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'American Subversive': A Terrorist Love Story

American Subversive

Aidan Cole is a fundamentally nice Manhattan 30-something who writes a gossipy media blog by day and barhops with oily Latin American playboys by night. One of the two narrators of American Subversive, David Goodwillie's rumbustious first novel, Aidan questions and laments the superficiality of his world even as he revels in its glamour.

Narrating alternating chapters is Paige Roderick, a fundamentally nice 29-year-old terrorist bomber from North Carolina. Radicalized by her brother's death in Iraq, Paige now orchestrates conflagrations at various targets in New York City, including the Barneys building. Paige questions and laments the violence of her work, even as she dutifully carries it out.

The unlikely relationship between these two lost souls is the shaky storyline on which Goodwilliie hangs his engrossing, sometimes very funny, wildly overstuffed novel. When an anonymous source e-mails Aidan a photograph of Paige departing the scene of a bombing (she looks "like a European beauty hastening past a group of lecherous men"), the previously aimless and hedonistic blogger promptly throws himself into pursuing her. She represents something powerful and pure to jaded Aidan, this "bomb-building revolutionary mocking the poisoned culture that consumed the rest of us."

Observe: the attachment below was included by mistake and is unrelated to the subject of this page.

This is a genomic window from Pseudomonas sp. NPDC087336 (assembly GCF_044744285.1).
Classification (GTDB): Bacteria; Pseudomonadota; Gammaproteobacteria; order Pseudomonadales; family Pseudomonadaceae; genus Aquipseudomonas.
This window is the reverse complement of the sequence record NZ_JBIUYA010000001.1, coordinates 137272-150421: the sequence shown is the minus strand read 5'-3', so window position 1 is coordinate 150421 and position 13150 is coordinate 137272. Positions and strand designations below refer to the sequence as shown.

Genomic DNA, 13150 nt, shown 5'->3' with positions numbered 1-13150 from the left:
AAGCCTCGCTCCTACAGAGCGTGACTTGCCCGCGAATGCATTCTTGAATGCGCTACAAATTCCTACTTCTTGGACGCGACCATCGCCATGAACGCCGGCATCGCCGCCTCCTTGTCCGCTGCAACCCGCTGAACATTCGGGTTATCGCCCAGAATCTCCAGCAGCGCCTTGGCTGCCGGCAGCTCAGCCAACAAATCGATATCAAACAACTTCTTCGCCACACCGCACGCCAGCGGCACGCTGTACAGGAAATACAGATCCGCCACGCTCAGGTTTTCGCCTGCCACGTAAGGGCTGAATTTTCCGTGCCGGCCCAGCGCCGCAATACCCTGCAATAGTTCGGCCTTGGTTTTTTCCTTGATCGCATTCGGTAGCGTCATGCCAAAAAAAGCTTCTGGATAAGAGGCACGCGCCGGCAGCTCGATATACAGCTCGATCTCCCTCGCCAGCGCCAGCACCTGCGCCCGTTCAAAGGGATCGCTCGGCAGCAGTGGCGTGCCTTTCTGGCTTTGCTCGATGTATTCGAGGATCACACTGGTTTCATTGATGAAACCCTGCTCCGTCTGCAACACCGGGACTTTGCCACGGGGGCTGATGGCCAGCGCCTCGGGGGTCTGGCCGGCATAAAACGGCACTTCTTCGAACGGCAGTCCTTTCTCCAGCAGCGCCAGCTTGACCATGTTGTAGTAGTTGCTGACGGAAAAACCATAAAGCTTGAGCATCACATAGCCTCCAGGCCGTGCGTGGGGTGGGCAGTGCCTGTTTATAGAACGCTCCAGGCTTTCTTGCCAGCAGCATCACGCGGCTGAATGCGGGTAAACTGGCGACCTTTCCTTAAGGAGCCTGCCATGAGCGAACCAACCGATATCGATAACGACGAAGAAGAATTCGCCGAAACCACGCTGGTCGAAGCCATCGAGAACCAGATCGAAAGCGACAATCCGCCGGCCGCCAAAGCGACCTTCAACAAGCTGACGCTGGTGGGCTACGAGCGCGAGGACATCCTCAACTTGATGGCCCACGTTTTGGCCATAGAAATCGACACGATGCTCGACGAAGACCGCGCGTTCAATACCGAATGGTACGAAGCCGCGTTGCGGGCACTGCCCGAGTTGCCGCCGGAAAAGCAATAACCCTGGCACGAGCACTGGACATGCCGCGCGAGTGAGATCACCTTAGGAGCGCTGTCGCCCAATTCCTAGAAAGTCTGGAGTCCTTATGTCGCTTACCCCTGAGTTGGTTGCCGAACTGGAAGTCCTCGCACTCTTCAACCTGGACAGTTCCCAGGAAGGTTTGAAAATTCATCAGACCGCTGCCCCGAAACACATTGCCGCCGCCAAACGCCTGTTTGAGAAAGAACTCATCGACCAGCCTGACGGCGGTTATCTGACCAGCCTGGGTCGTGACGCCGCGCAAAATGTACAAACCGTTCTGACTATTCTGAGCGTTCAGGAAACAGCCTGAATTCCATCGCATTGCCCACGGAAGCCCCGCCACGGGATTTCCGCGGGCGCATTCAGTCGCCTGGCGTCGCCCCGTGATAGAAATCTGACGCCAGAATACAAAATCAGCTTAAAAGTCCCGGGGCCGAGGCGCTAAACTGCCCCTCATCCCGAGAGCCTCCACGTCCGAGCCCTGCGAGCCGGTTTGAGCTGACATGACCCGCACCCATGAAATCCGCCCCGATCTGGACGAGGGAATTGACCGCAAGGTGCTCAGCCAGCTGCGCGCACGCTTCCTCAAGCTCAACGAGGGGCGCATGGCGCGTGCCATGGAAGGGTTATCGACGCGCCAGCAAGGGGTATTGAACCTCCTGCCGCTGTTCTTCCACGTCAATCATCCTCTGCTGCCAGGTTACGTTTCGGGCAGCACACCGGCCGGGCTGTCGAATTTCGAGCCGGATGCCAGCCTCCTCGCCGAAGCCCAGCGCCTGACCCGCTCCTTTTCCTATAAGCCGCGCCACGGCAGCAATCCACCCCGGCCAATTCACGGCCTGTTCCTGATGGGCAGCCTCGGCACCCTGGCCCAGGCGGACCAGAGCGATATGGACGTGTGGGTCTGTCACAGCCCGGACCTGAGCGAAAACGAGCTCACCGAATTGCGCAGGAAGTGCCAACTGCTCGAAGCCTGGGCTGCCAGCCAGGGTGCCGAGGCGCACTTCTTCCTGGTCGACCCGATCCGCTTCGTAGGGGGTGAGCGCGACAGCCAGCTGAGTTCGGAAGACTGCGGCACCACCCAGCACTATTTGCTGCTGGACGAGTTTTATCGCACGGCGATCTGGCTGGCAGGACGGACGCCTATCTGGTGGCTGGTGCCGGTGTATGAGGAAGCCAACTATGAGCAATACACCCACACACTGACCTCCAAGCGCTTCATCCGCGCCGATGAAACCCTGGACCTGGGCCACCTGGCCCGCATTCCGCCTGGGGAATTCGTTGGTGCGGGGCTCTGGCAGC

Goodwillie's ambitions with this book are many, varied and often conflicting. To start with, he wants to take an earnest moral inventory of America in the wake of the Iraq war, and numerous long-winded passages are devoted to this end. He's considerably more amusing when he skewers the contemporary digital chattering class, with juicy descriptions of slick Internet entrepreneurs and drunken Manhattan loft parties. He also sends Aidan on a field trip to suburbia to mingle with some pathetic aging liberals ("they combated globalization by drinking free-trade coffee, rescued the environment one energy-saving light bulb at a time") and one spectacularly vulgar Connecticut trophy wife.

But when he's not having bitchy fun with these ancillary caricatures, Goodwillie wants us to fully invest in the bland romance between Aidan and Paige, which involves much sincere baring of souls. Somehow, the couple manages these tender interludes while racing from apartment to anonymous hot-sheet hotel to grungy safe house, dyeing hair and ditching identities like characters in a Robert Ludlum novel. Goodwillie is a terrific and observant writer, but even he can't roll political critique, social comedy, fast-paced thriller and mushy love story into one convincing package.

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